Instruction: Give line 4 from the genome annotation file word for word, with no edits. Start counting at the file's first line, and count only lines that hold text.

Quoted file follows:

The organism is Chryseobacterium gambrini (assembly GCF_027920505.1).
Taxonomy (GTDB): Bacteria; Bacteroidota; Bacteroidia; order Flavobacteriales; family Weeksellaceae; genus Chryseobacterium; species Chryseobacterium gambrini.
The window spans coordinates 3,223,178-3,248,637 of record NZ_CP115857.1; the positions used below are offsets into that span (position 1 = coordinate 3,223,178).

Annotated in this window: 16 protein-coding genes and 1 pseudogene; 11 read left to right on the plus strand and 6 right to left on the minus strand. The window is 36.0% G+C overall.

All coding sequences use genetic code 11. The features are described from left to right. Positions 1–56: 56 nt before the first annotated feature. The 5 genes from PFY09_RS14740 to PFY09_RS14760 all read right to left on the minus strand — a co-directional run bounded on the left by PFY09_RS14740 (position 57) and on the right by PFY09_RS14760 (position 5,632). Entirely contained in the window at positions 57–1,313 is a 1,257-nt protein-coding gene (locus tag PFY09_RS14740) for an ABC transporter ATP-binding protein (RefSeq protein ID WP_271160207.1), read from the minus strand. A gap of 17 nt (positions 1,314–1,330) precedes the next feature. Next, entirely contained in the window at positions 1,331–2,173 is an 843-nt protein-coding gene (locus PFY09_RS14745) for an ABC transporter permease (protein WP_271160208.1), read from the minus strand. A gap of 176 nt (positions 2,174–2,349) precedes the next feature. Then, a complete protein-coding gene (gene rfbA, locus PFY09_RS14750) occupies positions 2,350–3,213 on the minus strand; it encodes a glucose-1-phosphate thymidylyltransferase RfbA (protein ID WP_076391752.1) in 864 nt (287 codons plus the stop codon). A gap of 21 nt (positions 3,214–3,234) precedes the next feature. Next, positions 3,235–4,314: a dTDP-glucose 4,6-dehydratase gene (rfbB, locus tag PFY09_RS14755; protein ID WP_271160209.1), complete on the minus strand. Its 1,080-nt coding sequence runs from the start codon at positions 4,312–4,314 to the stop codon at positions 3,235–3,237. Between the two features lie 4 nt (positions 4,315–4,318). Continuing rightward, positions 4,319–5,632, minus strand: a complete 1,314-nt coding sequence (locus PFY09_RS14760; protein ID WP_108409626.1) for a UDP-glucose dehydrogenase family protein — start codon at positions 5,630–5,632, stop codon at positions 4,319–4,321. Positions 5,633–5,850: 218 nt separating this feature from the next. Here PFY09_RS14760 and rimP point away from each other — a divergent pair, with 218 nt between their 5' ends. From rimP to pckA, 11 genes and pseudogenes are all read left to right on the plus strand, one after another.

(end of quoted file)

Annotated in this window: 16 protein-coding genes and 1 pseudogene; 11 read left to right on the plus strand and 6 right to left on the minus strand. The window is 36.0% G+C overall.